“The results of the Ireland RepTrak Sustainability Index 2022 show us that the Irish public perceive over half of the 100 organisations studied to be doing either an inadequate (9%) or fairly mediocre (47%) job in sustainability, while the remaining 43% are perceived to have robust sustainability strategies in play. We know that many organisations are working hard and investing more each year in their sustainability agendas, but they continue to struggle to achieve cut-through and to really embed themselves in consumers’ minds as leaders in sustainability. “Organisations are widely scrutinised on their alignment with social causes, their environmental impact, their behaviour, their values, and the internal culture they create,” Niamh continued.


“The public are more attuned to the reputation of an organisation than ever before, and for the public, actions speak louder than words. We know that sustainability, which in our study comprises environmental impact, social performance, conduct, and workplace, drives 51% of an organisation’s reputation but for many, their sustainability reputation is holding their overall corporate reputation back. These more intangible drivers and factors are now more important to an organisation’s reputation than the products or services an organisation sells.”


Purpose the key to sustainability strategy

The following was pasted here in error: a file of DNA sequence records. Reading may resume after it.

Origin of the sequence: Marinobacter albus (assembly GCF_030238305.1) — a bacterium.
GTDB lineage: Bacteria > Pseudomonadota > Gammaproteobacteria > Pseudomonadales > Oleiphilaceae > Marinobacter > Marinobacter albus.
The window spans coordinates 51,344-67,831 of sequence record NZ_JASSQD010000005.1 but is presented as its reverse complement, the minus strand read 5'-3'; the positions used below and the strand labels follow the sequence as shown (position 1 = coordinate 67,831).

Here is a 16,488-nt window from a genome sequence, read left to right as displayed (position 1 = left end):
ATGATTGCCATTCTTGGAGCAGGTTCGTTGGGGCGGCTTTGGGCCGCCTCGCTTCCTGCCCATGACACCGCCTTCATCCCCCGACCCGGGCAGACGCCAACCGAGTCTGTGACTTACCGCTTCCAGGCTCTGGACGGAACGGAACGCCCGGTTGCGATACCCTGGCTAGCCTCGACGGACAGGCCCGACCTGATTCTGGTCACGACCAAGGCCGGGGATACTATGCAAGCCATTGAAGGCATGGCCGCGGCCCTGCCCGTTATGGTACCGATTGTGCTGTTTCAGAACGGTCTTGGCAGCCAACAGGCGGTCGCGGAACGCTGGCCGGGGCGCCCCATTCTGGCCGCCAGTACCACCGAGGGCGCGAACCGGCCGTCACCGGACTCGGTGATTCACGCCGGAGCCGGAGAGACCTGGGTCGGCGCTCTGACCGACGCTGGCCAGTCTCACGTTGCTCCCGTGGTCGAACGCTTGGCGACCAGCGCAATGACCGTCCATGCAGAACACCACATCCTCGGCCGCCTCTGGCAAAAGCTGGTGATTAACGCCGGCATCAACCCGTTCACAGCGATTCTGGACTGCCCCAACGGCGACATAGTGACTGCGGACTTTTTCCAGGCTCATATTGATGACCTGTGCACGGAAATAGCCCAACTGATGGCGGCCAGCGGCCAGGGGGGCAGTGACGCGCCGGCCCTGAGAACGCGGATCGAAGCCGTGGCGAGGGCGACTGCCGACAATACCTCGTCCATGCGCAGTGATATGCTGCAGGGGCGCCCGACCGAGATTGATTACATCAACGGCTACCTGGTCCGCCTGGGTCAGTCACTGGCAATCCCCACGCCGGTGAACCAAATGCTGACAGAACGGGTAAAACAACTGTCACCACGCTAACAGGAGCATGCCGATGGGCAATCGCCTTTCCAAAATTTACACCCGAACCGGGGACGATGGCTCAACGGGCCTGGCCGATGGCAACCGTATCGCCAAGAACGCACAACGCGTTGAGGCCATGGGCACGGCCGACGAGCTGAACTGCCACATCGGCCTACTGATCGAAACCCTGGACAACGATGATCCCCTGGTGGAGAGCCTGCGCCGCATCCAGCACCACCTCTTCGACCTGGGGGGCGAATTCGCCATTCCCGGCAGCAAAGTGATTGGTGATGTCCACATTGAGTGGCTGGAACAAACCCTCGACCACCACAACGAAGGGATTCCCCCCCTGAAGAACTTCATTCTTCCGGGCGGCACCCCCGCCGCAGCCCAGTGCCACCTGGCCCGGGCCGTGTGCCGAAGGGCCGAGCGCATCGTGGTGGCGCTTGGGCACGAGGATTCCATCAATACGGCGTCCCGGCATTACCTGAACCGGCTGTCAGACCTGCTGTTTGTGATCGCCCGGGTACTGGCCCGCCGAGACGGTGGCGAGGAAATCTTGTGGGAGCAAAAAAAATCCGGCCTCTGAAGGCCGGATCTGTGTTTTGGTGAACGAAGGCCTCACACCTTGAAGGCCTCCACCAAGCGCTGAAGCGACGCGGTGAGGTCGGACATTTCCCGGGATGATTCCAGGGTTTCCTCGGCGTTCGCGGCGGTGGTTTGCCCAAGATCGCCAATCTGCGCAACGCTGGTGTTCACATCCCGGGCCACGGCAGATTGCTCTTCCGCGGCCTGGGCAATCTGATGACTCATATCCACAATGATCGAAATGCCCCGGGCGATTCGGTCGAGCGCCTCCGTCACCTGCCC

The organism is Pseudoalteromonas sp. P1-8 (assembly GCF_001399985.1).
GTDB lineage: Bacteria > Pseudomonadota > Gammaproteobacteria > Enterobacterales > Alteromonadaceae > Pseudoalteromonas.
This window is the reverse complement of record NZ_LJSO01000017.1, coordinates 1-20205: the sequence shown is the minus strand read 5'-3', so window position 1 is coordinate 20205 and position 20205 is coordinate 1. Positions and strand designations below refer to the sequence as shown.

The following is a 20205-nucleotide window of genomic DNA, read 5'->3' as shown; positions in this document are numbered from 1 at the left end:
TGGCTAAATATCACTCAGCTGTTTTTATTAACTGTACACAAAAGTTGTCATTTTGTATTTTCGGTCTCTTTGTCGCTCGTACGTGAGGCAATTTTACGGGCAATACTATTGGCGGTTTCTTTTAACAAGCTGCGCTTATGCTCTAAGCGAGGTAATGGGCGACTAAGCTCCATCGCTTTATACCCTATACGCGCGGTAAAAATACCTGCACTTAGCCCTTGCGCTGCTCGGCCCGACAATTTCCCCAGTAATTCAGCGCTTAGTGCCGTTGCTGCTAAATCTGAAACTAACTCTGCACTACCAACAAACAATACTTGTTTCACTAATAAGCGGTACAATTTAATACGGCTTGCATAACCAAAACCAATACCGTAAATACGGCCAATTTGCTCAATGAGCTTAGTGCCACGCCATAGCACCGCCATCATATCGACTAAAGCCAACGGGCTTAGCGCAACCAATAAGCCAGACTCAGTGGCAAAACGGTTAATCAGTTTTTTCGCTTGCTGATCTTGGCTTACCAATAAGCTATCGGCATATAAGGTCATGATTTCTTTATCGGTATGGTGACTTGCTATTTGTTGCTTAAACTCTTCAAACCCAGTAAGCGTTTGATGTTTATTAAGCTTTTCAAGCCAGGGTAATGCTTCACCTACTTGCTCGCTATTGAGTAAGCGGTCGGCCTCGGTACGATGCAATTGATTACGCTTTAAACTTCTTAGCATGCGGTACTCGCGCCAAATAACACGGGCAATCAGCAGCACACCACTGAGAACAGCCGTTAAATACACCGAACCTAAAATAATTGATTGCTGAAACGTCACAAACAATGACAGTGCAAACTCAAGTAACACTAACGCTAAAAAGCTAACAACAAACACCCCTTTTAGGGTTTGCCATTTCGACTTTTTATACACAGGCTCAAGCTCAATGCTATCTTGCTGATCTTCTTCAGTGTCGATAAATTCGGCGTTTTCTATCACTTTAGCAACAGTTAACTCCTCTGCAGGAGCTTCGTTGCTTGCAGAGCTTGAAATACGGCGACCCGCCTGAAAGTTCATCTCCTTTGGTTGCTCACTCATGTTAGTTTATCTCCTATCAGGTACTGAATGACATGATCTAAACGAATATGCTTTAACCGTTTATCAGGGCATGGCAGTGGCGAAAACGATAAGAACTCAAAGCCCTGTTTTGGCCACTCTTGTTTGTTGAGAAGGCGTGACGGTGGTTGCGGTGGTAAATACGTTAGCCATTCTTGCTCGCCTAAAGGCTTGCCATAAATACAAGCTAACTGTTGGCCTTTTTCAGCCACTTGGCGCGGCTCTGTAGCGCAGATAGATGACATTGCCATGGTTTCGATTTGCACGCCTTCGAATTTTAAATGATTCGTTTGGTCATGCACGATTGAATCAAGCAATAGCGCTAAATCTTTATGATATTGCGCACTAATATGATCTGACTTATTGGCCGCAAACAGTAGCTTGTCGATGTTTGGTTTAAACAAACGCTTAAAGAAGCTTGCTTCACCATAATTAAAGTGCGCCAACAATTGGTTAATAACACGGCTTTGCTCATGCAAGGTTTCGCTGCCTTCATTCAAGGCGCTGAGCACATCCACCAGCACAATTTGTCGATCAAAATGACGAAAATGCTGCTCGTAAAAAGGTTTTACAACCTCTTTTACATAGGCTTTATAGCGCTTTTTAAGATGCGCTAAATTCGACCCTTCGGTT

According to Niamh, the key learning from this year’s study was that a clear sense of purpose should be at the core of any organisation’s sustainability strategy. “Leaders have a key role to play in guiding their organisations towards that sense of purpose,” she revealed. “Understanding the big drivers of building a reputation in sustainability is crucial to build trust and win support from your stakeholders.” The Ireland RepTrak Sustainability Index 2022 highlights how ‘Being a Positive influence on Society’, ‘Improving the lives of others’ and ‘Being Fair, Ethical, Open and Transparent in the way you run your business’ are the most important sustainability factors in driving corporate reputation.


Niamh believes that “it is critical to have a strategic communications process that links purpose, sustainability and reputation together, while creating real value across all key stakeholders, to help build sustainable, profitable, and valuable businesses.” None of the 100 companies in the Ireland RepTrak Sustainability Index 2022 have a poor score, but nine have a weak score, 47 an average tier score, while 43 have a strong tier score and just one receives an excellent score in sustainability this year, the Credit Unions.


Investing in communications strategy

The Ireland RepTrak Sustainability Index 2022 data highlights that investments in sustainability communication strategies make solid business sense. The public is 2.3 times more likely to purchase from an organisation in the strong tier than from one in the weak tier and nearly three times more likely to purchase from an organisation with an excellent sustainability score. Likewise, the public is more than twice as likely to trust an organisation in the strong tier than one in the weak tier and nearly three times more likely to trust an organisation with an excellent sustainability score. The study also highlights the correlation between sustainability and willingness to work for an organisation.